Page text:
10. Snowdrop says:

    Can the custom button be freely resizable instead of hard coding it ? Meaning, if the Button caption is not one, but two lines high, how does the background adapt?

    • kahgoh says:

      I mentioned in a previous reply that the height and width of the view are determined by the call to onMeasure(), which delegates to measureHeight() and measureWidth() so you can change these methods to account for the text. For more information, see this previous comment.

  11. Dolo says:

    I’ve found a good tutorial here periket2000.blogspot.com

  12. Mags says:

    For some reason, the ClickListener class gives me an error always. it appears that this class does not exist anywhere in the android platform nor is it defined in this code file. any suggestions?

  13. kahgoh says:


    I wrote this a fairly long time ago. It is a relatively simple interface, which you can find in this file. It is actually a redundant interface, since the standard View class defines the method setOnClickListener. It pretty much does the same thing.

  14. Kiran Kala says:

    Hi friends..!!

    Pls read carefully…Its useful for u people.,

    We can add normal widgets(buttons, etc ) through XML also,means we can add view through XML also like,

    1. Give layout parameters here (means view parameters, upto where u want)
    2. Here we need to render view class through JAVA(using Canvas)
    3. If we do like this, we need to give to constructors in “MyView” class as follows
    public MyView(Context context)
    public MyView(Context context, AttributeSet attrs)
    super(context, attrs);

    1.Better to give layout parameters
    2. Add ur widgets(like buttons, Edit text fields, etc..,)

    If any doubts let me know pls..actually I faced somany pblms on defining like this…!!

  15. blackbox says:

    How come this man made android view tutorial without made some screenshots for it!

  16. Temerer says:

    How do you call this view in the code after you write it? for some reason i can’t manage to get it react

  17. kahgoh says:

    Create an instance of the class, set the layout parameters and then add it to your main view. Something like this:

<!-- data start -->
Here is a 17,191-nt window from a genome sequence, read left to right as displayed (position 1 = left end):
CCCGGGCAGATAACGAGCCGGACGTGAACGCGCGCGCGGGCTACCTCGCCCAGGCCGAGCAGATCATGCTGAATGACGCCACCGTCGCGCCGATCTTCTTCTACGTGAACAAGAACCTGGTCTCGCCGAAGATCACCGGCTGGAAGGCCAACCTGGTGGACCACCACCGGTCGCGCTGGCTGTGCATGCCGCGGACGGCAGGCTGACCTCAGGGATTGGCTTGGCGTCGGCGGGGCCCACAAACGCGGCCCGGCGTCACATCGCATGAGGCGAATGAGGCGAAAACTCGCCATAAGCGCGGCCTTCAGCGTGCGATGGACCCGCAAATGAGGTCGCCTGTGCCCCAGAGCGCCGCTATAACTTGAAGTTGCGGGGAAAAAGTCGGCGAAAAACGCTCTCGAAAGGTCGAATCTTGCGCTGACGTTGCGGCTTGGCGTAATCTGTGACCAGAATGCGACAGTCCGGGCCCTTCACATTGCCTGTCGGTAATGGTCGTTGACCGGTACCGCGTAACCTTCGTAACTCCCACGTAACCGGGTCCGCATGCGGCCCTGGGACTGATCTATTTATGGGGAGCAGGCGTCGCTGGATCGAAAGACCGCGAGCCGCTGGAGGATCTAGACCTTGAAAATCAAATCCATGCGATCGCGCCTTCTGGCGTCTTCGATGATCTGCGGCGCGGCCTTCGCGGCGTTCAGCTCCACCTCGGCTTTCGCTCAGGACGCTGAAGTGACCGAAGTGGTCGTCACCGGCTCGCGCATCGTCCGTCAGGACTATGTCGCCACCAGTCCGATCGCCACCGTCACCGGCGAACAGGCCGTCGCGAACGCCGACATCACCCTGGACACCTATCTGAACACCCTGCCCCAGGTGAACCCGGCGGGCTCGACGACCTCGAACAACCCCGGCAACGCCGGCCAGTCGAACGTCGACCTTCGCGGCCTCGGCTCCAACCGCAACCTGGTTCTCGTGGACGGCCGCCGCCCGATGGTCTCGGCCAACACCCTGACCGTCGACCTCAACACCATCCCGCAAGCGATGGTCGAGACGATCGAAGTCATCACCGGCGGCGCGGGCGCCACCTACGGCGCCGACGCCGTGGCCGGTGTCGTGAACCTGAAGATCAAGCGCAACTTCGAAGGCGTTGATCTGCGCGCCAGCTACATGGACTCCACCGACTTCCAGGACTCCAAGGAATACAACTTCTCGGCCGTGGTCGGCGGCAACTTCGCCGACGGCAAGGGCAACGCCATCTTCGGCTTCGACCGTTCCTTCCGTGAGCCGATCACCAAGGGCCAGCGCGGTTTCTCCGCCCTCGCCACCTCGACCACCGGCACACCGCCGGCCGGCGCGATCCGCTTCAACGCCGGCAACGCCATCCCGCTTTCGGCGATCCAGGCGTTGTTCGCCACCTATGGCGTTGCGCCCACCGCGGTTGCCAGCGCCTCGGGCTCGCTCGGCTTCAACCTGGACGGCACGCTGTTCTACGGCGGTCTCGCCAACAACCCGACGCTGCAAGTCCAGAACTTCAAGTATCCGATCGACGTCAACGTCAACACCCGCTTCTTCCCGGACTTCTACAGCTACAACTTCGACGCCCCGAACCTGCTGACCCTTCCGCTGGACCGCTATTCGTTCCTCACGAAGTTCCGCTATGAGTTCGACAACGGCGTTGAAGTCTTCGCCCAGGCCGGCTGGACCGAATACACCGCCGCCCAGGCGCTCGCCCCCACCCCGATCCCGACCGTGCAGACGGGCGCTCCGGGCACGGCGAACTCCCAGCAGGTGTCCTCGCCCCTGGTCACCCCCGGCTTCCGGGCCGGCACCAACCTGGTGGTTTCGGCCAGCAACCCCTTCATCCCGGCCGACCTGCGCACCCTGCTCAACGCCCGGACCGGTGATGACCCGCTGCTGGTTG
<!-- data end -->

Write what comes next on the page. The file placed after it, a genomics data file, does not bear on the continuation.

CustomImageButton button = new CustomImageButton(this,
    	R.drawable.item, "Item");
    LinearLayout.LayoutParams layoutOpt = new LinearLayout.LayoutParams(
    	LayoutParams.WRAP_CONTENT, LayoutParams.WRAP_CONTENT);

    As noted by Kiran Kala, you can use the standard components that are already available to create your UI using an XML layout or you can also add them programmatically, but if, for some reason, you need to create your own component, you could do it by creating a custom view.

  18. Temerer says:

    I’m not using the xml files because i can’t get the amount of control over the apperance and stuff like that as i can programmaticlly.
    I’m not sure I understood correctly where i sould insert this code, in the activity?

    • kahgoh says:

      If this to be placed on the activity’s content view, I would probably put this code with where I need to create the main view for the activity.

  19. Pingback: Button mit Doppelklick umbenennen - Android-Hilfe.de

  20. hai says:

    Please provide some screenshots. It would be great….

  21. the code formatting plugin you use makes it a pain to copy paste… line numbers always come included

  22. how could we make this button class have the Touch events handled by another class? For example, in my MainActivity, I would like to create several buttons, and assign Methods to handle the interactivity. I don’t want to put the handling code inside the Button class.

    • kahgoh says:

      Define the class that you want to handle the touch event to implement the View.OnTouchListener interface. Then create an instance of your listener and use it as the parameter when calling setOnTouchListener. It should look something like this:

      In the the class that you want to handle the touch event:

      public class Handler implements View.OnTouchListener {
      // ...
          public abstract boolean onTouch (View v, MotionEvent event) {
              // ... (handle the touch event)

      Where ever the button is defined:

      // ...
          // Create and set the handler to the custom class.
          button.setOnTouchListener(new Handler());
      // ...